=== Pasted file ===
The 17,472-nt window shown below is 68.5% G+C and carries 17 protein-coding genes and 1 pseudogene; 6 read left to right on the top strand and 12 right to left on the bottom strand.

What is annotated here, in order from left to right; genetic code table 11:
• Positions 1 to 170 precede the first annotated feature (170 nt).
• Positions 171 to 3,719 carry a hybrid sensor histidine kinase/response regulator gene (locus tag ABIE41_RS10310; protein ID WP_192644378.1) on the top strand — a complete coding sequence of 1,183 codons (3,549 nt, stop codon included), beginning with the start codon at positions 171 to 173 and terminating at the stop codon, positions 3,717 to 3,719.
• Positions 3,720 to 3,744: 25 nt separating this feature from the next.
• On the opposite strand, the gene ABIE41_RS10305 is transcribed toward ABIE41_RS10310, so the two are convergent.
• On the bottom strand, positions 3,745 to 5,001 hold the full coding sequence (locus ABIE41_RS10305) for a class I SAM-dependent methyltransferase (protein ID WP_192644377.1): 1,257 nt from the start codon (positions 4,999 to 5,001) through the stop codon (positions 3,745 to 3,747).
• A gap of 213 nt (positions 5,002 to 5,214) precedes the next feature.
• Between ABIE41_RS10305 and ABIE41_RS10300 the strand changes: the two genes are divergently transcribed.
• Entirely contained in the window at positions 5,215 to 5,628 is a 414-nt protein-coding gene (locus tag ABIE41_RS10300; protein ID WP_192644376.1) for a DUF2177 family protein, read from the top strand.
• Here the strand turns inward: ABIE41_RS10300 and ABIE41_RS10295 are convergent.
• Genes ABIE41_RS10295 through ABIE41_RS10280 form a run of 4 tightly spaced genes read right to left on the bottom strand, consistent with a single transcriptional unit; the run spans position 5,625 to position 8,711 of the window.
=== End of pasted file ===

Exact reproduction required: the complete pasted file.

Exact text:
The 17,472-nt window shown below is 68.5% G+C and carries 17 protein-coding genes and 1 pseudogene; 6 read left to right on the top strand and 12 right to left on the bottom strand.

What is annotated here, in order from left to right; genetic code table 11:
• Positions 1 to 170 precede the first annotated feature (170 nt).
• Positions 171 to 3,719 carry a hybrid sensor histidine kinase/response regulator gene (locus tag ABIE41_RS10310; protein ID WP_192644378.1) on the top strand — a complete coding sequence of 1,183 codons (3,549 nt, stop codon included), beginning with the start codon at positions 171 to 173 and terminating at the stop codon, positions 3,717 to 3,719.
• Positions 3,720 to 3,744: 25 nt separating this feature from the next.
• On the opposite strand, the gene ABIE41_RS10305 is transcribed toward ABIE41_RS10310, so the two are convergent.
• On the bottom strand, positions 3,745 to 5,001 hold the full coding sequence (locus ABIE41_RS10305) for a class I SAM-dependent methyltransferase (protein ID WP_192644377.1): 1,257 nt from the start codon (positions 4,999 to 5,001) through the stop codon (positions 3,745 to 3,747).
• A gap of 213 nt (positions 5,002 to 5,214) precedes the next feature.
• Between ABIE41_RS10305 and ABIE41_RS10300 the strand changes: the two genes are divergently transcribed.
• Entirely contained in the window at positions 5,215 to 5,628 is a 414-nt protein-coding gene (locus tag ABIE41_RS10300; protein ID WP_192644376.1) for a DUF2177 family protein, read from the top strand.
• Here the strand turns inward: ABIE41_RS10300 and ABIE41_RS10295 are convergent.
• Genes ABIE41_RS10295 through ABIE41_RS10280 form a run of 4 tightly spaced genes read right to left on the bottom strand, consistent with a single transcriptional unit; the run spans position 5,625 to position 8,711 of the window.